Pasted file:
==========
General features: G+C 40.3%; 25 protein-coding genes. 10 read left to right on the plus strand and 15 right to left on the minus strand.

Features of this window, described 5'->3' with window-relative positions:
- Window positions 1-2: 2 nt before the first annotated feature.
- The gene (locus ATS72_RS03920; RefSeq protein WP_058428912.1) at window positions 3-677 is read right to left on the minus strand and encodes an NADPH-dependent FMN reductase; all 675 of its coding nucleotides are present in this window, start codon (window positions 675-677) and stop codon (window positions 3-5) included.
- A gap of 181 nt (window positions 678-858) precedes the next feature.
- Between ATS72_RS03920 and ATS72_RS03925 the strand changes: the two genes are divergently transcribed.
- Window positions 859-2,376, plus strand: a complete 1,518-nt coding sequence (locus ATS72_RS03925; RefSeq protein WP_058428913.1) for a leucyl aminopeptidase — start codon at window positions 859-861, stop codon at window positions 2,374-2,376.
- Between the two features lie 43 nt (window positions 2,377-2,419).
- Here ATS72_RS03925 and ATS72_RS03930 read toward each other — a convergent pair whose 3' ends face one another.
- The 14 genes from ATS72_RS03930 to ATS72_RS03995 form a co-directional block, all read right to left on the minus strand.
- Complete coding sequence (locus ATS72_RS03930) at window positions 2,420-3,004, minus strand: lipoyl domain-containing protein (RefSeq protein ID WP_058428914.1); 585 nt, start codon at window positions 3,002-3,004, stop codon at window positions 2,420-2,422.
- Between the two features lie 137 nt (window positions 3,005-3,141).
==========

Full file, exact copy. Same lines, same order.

General features: G+C 40.3%; 25 protein-coding genes. 10 read left to right on the plus strand and 15 right to left on the minus strand.

Features of this window, described 5'->3' with window-relative positions:
- Window positions 1-2: 2 nt before the first annotated feature.
- The gene (locus ATS72_RS03920; RefSeq protein WP_058428912.1) at window positions 3-677 is read right to left on the minus strand and encodes an NADPH-dependent FMN reductase; all 675 of its coding nucleotides are present in this window, start codon (window positions 675-677) and stop codon (window positions 3-5) included.
- A gap of 181 nt (window positions 678-858) precedes the next feature.
- Between ATS72_RS03920 and ATS72_RS03925 the strand changes: the two genes are divergently transcribed.
- Window positions 859-2,376, plus strand: a complete 1,518-nt coding sequence (locus ATS72_RS03925; RefSeq protein WP_058428913.1) for a leucyl aminopeptidase — start codon at window positions 859-861, stop codon at window positions 2,374-2,376.
- Between the two features lie 43 nt (window positions 2,377-2,419).
- Here ATS72_RS03925 and ATS72_RS03930 read toward each other — a convergent pair whose 3' ends face one another.
- The 14 genes from ATS72_RS03930 to ATS72_RS03995 form a co-directional block, all read right to left on the minus strand.
- Complete coding sequence (locus ATS72_RS03930) at window positions 2,420-3,004, minus strand: lipoyl domain-containing protein (RefSeq protein ID WP_058428914.1); 585 nt, start codon at window positions 3,002-3,004, stop codon at window positions 2,420-2,422.
- Between the two features lie 137 nt (window positions 3,005-3,141).